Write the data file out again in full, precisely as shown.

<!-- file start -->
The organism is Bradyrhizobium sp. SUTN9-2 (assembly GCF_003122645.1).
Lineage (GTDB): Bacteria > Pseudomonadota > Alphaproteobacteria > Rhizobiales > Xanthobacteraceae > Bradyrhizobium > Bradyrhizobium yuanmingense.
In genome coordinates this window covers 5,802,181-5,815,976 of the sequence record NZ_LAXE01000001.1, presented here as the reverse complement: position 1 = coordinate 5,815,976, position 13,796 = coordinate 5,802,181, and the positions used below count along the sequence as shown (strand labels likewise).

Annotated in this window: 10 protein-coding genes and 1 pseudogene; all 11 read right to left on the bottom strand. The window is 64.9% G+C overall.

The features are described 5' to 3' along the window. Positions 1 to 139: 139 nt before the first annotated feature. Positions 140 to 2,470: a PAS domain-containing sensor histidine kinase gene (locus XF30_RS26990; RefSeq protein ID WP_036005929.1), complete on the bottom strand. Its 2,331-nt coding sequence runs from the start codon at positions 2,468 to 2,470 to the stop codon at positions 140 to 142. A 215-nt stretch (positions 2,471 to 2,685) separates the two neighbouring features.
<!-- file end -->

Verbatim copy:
The organism is Bradyrhizobium sp. SUTN9-2 (assembly GCF_003122645.1).
Lineage (GTDB): Bacteria > Pseudomonadota > Alphaproteobacteria > Rhizobiales > Xanthobacteraceae > Bradyrhizobium > Bradyrhizobium yuanmingense.
In genome coordinates this window covers 5,802,181-5,815,976 of the sequence record NZ_LAXE01000001.1, presented here as the reverse complement: position 1 = coordinate 5,815,976, position 13,796 = coordinate 5,802,181, and the positions used below count along the sequence as shown (strand labels likewise).

Annotated in this window: 10 protein-coding genes and 1 pseudogene; all 11 read right to left on the bottom strand. The window is 64.9% G+C overall.

The features are described 5' to 3' along the window. Positions 1 to 139: 139 nt before the first annotated feature. Positions 140 to 2,470: a PAS domain-containing sensor histidine kinase gene (locus XF30_RS26990; RefSeq protein ID WP_036005929.1), complete on the bottom strand. Its 2,331-nt coding sequence runs from the start codon at positions 2,468 to 2,470 to the stop codon at positions 140 to 142. A 215-nt stretch (positions 2,471 to 2,685) separates the two neighbouring features.